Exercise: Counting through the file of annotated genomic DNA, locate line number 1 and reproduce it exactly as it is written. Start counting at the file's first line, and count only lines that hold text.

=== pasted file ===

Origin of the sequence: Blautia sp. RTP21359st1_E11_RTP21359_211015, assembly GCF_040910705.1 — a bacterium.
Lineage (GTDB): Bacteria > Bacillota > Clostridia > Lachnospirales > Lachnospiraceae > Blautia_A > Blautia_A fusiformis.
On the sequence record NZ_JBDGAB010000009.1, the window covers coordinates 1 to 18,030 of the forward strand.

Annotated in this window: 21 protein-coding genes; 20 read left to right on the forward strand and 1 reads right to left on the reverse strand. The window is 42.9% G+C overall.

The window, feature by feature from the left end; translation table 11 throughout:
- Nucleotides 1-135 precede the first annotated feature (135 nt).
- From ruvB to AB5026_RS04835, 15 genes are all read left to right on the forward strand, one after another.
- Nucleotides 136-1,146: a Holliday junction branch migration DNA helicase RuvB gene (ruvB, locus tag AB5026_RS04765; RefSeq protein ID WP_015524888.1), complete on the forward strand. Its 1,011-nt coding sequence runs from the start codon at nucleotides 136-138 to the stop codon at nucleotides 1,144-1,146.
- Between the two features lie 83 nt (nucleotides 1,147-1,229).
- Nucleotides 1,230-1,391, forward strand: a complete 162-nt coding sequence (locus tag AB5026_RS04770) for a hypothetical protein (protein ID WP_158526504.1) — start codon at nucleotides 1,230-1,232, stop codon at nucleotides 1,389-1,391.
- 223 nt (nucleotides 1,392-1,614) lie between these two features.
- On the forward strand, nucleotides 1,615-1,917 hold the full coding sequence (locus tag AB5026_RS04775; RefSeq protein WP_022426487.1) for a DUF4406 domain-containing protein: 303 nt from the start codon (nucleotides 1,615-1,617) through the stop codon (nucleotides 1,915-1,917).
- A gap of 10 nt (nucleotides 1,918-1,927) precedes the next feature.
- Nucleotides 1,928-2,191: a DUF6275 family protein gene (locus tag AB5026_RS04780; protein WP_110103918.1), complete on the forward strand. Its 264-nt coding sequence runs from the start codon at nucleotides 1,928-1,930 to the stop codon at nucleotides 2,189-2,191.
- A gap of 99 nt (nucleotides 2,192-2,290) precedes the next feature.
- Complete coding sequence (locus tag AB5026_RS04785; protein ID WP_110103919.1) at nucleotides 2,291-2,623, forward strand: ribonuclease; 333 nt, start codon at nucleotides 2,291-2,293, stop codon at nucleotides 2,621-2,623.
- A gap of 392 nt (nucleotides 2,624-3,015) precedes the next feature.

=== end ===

Origin of the sequence: Blautia sp. RTP21359st1_E11_RTP21359_211015, assembly GCF_040910705.1 — a bacterium.